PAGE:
I could not help thinking, as I read the book, of what I had learned from a 19th-century giant, Tocqueville, when I read him in college--particularly The Old Regime and the French Revoluion, which is at least as important a book as Democracy in America. Tocqueville understood that the society of orders and privleges from which he came was dying all over the world and could not survive, but he also appreciated its strengths. Belonging to a particular order in society gave one a certain security that the new social equality could not offer. I remember thinking 50 years ago that peasants and artisans in traditional society could blame their fate on a higher power, while we twentieth century men and women could only blame ours on ourselves. That makes modern life a terrible burden, and a growing one, now, as we cast aside the policies that the US and other advanced countries adopted in the mid-twentieth century to try to assure a decent life for everyone. The burden has also grown because everyone--women a well as men, all racial and ethnic groups, and people of all sexual orientations--also have total responsibility for their own future--the flip side of our social equality. In my opinion--and Greenfeld does not explore this point--the explosion of tribalism among those groups is in fact a response to the terror of facing the world alone.
And this leads us to Greenfeld's bottom line: that madness is increasing, not declining, all over the modern world. (She seems to think, by the way, that the modern forms of madness that she is focusing on are much less common in Asia than here. I could cite some anecdotal evidence from South Korea suggesting that that is not true, and in any case, I suspect that if it is, it won't stay true for much longer in the more advanced countries of Asia.) A lot of statistical evidence supports her. The problem is complicated in the US, too, by the decision we reached several decades ago, to stop institutionalizing hundreds of thousands of people (perhaps as many as one million in 1960) in mental hospitals. (Many such people, of course, are now in prison.) One reason Greenfeld wrote the book, she informs us, was the prevalence of depression among her own students at BU. Suicide, the ultimate symptom of madness, has been increasing in the US, especially among young people, with enormous costs to the living as well as the dead.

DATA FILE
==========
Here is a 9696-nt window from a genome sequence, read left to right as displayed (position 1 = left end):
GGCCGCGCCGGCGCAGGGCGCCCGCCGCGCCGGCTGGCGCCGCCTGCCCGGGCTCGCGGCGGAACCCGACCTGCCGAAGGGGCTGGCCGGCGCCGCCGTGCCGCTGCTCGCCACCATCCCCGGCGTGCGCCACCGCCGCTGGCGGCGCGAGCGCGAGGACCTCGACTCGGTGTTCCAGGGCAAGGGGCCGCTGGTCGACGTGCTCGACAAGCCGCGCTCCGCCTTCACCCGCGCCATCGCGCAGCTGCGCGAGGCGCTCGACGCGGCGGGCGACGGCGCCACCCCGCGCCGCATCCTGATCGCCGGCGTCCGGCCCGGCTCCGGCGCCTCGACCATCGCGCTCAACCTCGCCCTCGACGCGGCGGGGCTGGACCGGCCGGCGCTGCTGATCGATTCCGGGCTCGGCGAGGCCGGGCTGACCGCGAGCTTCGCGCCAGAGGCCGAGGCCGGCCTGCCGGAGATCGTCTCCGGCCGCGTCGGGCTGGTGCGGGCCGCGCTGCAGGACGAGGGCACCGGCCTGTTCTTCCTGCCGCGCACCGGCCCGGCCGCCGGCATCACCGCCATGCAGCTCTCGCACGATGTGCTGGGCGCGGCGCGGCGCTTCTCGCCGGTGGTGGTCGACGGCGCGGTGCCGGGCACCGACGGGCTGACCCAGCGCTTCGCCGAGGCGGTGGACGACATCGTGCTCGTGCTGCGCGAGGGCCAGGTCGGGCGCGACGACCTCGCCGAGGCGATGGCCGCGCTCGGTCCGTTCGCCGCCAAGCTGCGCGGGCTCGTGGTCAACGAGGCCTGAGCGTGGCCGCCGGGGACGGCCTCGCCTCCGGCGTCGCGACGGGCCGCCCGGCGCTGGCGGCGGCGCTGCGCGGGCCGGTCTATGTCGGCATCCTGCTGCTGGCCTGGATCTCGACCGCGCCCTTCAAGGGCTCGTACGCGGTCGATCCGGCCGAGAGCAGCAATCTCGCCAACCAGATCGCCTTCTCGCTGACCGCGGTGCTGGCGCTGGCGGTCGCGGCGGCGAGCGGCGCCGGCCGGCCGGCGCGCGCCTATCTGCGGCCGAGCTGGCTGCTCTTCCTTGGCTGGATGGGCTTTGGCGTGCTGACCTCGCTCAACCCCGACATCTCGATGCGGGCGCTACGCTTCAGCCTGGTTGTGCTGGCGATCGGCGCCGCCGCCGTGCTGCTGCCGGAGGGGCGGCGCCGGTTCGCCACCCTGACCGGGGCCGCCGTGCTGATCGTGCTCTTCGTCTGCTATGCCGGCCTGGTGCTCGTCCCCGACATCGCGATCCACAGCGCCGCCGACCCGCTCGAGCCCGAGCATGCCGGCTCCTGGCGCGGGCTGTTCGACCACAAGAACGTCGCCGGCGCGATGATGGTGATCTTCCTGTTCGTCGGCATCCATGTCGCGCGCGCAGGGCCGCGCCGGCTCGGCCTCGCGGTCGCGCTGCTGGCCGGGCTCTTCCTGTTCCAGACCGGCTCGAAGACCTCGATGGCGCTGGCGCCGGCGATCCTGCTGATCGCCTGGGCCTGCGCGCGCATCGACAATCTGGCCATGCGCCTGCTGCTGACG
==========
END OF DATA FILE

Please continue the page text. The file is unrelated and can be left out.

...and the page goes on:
As I read the book I also began to think about the role of madness in our current political life. Two key symptoms of schizophrenia are paranoia and megalomania. Paranoia dominates the thinking of both the left and the right today; both see their world at risk from vast conspiracies. Madness is the enemy of rationality, and we all see how the role of rational thought has declined in our public life. We now have President who sees himself beset by enemies on all sides, and who has told us, repeatedly, that he, the greatest man who ever lived, is the only person who can solve all our problems. More significantly, 40% of the population has hitched their wagon to his star. All this, obviously, is food for thought in the years to come.
This book, whether one accepts all its conclusions or not, should have had great interest not only for sociologists, but quite obviously for psychologists and for historians like myself. In that way it also resembles some of the great works of the 19th century. But it is not surprising, it turns out, that I had never heard of it--it was not even reviewed in either the New York Times or the New York Review of Books. I too have found that works of unusual ambition tend nowadays to fall through the cracks. They remain tributes to the western intellectual tradition, however, and those fortunate enough to discover them will still find that they make us think.